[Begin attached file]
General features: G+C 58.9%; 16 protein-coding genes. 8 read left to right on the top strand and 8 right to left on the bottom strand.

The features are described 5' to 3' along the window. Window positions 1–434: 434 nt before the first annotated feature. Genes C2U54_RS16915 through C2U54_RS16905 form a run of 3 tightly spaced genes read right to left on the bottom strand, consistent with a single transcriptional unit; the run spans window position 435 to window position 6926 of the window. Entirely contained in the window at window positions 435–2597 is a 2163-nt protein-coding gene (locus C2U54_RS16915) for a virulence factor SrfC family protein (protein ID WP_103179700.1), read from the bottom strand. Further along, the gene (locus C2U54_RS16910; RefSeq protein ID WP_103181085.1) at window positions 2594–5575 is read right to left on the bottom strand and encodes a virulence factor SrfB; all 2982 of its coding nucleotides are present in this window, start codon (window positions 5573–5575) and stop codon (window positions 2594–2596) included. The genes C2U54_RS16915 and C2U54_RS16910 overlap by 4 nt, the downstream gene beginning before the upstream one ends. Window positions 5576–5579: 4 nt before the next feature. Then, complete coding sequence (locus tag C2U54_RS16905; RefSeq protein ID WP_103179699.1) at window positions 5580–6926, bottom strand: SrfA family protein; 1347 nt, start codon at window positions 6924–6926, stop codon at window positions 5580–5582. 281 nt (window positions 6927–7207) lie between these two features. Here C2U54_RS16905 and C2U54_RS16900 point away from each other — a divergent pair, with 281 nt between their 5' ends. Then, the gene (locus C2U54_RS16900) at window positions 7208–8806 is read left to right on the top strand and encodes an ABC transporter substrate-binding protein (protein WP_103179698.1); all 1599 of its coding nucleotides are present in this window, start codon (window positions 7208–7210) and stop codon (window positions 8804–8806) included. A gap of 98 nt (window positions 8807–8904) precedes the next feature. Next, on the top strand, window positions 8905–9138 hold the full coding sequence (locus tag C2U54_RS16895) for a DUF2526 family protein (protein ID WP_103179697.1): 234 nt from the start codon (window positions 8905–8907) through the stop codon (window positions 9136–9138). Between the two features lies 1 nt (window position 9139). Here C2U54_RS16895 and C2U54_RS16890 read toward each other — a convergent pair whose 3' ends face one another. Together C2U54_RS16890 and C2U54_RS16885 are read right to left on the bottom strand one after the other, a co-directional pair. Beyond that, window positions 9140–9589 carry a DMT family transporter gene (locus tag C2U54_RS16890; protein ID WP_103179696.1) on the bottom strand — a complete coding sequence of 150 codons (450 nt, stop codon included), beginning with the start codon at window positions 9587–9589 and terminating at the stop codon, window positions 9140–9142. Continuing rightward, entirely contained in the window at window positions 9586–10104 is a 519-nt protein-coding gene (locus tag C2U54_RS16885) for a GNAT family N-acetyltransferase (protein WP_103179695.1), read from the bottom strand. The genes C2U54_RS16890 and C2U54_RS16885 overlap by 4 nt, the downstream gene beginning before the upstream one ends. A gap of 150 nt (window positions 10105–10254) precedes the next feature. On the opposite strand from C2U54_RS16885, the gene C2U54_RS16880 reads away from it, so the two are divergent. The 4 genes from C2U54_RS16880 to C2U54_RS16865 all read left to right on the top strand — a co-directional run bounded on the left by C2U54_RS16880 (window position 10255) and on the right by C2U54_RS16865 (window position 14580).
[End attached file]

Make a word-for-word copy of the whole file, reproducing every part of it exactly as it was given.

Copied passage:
General features: G+C 58.9%; 16 protein-coding genes. 8 read left to right on the top strand and 8 right to left on the bottom strand.

The features are described 5' to 3' along the window. Window positions 1–434: 434 nt before the first annotated feature. Genes C2U54_RS16915 through C2U54_RS16905 form a run of 3 tightly spaced genes read right to left on the bottom strand, consistent with a single transcriptional unit; the run spans window position 435 to window position 6926 of the window. Entirely contained in the window at window positions 435–2597 is a 2163-nt protein-coding gene (locus C2U54_RS16915) for a virulence factor SrfC family protein (protein ID WP_103179700.1), read from the bottom strand. Further along, the gene (locus C2U54_RS16910; RefSeq protein ID WP_103181085.1) at window positions 2594–5575 is read right to left on the bottom strand and encodes a virulence factor SrfB; all 2982 of its coding nucleotides are present in this window, start codon (window positions 5573–5575) and stop codon (window positions 2594–2596) included. The genes C2U54_RS16915 and C2U54_RS16910 overlap by 4 nt, the downstream gene beginning before the upstream one ends. Window positions 5576–5579: 4 nt before the next feature. Then, complete coding sequence (locus tag C2U54_RS16905; RefSeq protein ID WP_103179699.1) at window positions 5580–6926, bottom strand: SrfA family protein; 1347 nt, start codon at window positions 6924–6926, stop codon at window positions 5580–5582. 281 nt (window positions 6927–7207) lie between these two features. Here C2U54_RS16905 and C2U54_RS16900 point away from each other — a divergent pair, with 281 nt between their 5' ends. Then, the gene (locus C2U54_RS16900) at window positions 7208–8806 is read left to right on the top strand and encodes an ABC transporter substrate-binding protein (protein WP_103179698.1); all 1599 of its coding nucleotides are present in this window, start codon (window positions 7208–7210) and stop codon (window positions 8804–8806) included. A gap of 98 nt (window positions 8807–8904) precedes the next feature. Next, on the top strand, window positions 8905–9138 hold the full coding sequence (locus tag C2U54_RS16895) for a DUF2526 family protein (protein ID WP_103179697.1): 234 nt from the start codon (window positions 8905–8907) through the stop codon (window positions 9136–9138). Between the two features lies 1 nt (window position 9139). Here C2U54_RS16895 and C2U54_RS16890 read toward each other — a convergent pair whose 3' ends face one another. Together C2U54_RS16890 and C2U54_RS16885 are read right to left on the bottom strand one after the other, a co-directional pair. Beyond that, window positions 9140–9589 carry a DMT family transporter gene (locus tag C2U54_RS16890; protein ID WP_103179696.1) on the bottom strand — a complete coding sequence of 150 codons (450 nt, stop codon included), beginning with the start codon at window positions 9587–9589 and terminating at the stop codon, window positions 9140–9142. Continuing rightward, entirely contained in the window at window positions 9586–10104 is a 519-nt protein-coding gene (locus tag C2U54_RS16885) for a GNAT family N-acetyltransferase (protein WP_103179695.1), read from the bottom strand. The genes C2U54_RS16890 and C2U54_RS16885 overlap by 4 nt, the downstream gene beginning before the upstream one ends. A gap of 150 nt (window positions 10105–10254) precedes the next feature. On the opposite strand from C2U54_RS16885, the gene C2U54_RS16880 reads away from it, so the two are divergent. The 4 genes from C2U54_RS16880 to C2U54_RS16865 all read left to right on the top strand — a co-directional run bounded on the left by C2U54_RS16880 (window position 10255) and on the right by C2U54_RS16865 (window position 14580).